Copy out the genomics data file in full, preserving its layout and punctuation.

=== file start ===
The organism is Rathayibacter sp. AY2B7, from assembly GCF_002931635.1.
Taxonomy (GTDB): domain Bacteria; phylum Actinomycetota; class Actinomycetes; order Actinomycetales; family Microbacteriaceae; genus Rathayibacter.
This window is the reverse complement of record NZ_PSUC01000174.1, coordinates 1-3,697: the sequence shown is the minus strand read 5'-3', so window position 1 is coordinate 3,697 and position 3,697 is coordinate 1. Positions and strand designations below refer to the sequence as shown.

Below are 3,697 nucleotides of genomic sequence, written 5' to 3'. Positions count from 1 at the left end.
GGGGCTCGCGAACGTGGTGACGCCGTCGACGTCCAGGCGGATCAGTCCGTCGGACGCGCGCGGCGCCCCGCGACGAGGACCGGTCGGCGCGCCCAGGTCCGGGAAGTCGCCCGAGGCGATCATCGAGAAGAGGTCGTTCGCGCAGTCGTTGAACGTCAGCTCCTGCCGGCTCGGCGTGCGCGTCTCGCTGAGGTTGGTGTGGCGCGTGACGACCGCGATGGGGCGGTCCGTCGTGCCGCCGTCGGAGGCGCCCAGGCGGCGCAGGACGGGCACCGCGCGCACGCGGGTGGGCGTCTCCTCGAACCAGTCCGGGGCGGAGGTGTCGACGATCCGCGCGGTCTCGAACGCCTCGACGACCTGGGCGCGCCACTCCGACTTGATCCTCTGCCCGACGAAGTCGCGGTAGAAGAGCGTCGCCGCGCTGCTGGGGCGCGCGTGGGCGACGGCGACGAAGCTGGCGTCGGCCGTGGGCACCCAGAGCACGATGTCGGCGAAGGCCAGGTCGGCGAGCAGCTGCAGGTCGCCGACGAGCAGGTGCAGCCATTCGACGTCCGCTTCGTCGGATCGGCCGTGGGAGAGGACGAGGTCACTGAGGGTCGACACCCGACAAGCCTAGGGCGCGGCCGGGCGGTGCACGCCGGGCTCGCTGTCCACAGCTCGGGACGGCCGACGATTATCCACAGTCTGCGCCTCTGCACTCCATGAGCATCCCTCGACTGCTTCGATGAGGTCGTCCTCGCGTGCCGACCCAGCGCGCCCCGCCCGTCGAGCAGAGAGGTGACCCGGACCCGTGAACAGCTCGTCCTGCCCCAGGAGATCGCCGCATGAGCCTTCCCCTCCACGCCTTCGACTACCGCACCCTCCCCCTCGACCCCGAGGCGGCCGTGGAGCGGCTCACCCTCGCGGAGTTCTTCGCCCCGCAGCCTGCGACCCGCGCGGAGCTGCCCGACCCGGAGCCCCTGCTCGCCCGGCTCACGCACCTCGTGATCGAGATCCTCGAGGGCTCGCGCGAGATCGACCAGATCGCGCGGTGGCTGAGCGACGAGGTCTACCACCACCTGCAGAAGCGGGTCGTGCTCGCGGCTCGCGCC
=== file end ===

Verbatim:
The organism is Rathayibacter sp. AY2B7, from assembly GCF_002931635.1.
Taxonomy (GTDB): domain Bacteria; phylum Actinomycetota; class Actinomycetes; order Actinomycetales; family Microbacteriaceae; genus Rathayibacter.
This window is the reverse complement of record NZ_PSUC01000174.1, coordinates 1-3,697: the sequence shown is the minus strand read 5'-3', so window position 1 is coordinate 3,697 and position 3,697 is coordinate 1. Positions and strand designations below refer to the sequence as shown.

Below are 3,697 nucleotides of genomic sequence, written 5' to 3'. Positions count from 1 at the left end.
GGGGCTCGCGAACGTGGTGACGCCGTCGACGTCCAGGCGGATCAGTCCGTCGGACGCGCGCGGCGCCCCGCGACGAGGACCGGTCGGCGCGCCCAGGTCCGGGAAGTCGCCCGAGGCGATCATCGAGAAGAGGTCGTTCGCGCAGTCGTTGAACGTCAGCTCCTGCCGGCTCGGCGTGCGCGTCTCGCTGAGGTTGGTGTGGCGCGTGACGACCGCGATGGGGCGGTCCGTCGTGCCGCCGTCGGAGGCGCCCAGGCGGCGCAGGACGGGCACCGCGCGCACGCGGGTGGGCGTCTCCTCGAACCAGTCCGGGGCGGAGGTGTCGACGATCCGCGCGGTCTCGAACGCCTCGACGACCTGGGCGCGCCACTCCGACTTGATCCTCTGCCCGACGAAGTCGCGGTAGAAGAGCGTCGCCGCGCTGCTGGGGCGCGCGTGGGCGACGGCGACGAAGCTGGCGTCGGCCGTGGGCACCCAGAGCACGATGTCGGCGAAGGCCAGGTCGGCGAGCAGCTGCAGGTCGCCGACGAGCAGGTGCAGCCATTCGACGTCCGCTTCGTCGGATCGGCCGTGGGAGAGGACGAGGTCACTGAGGGTCGACACCCGACAAGCCTAGGGCGCGGCCGGGCGGTGCACGCCGGGCTCGCTGTCCACAGCTCGGGACGGCCGACGATTATCCACAGTCTGCGCCTCTGCACTCCATGAGCATCCCTCGACTGCTTCGATGAGGTCGTCCTCGCGTGCCGACCCAGCGCGCCCCGCCCGTCGAGCAGAGAGGTGACCCGGACCCGTGAACAGCTCGTCCTGCCCCAGGAGATCGCCGCATGAGCCTTCCCCTCCACGCCTTCGACTACCGCACCCTCCCCCTCGACCCCGAGGCGGCCGTGGAGCGGCTCACCCTCGCGGAGTTCTTCGCCCCGCAGCCTGCGACCCGCGCGGAGCTGCCCGACCCGGAGCCCCTGCTCGCCCGGCTCACGCACCTCGTGATCGAGATCCTCGAGGGCTCGCGCGAGATCGACCAGATCGCGCGGTGGCTGAGCGACGAGGTCTACCACCACCTGCAGAAGCGGGTCGTGCTCGCGGCTCGCGCC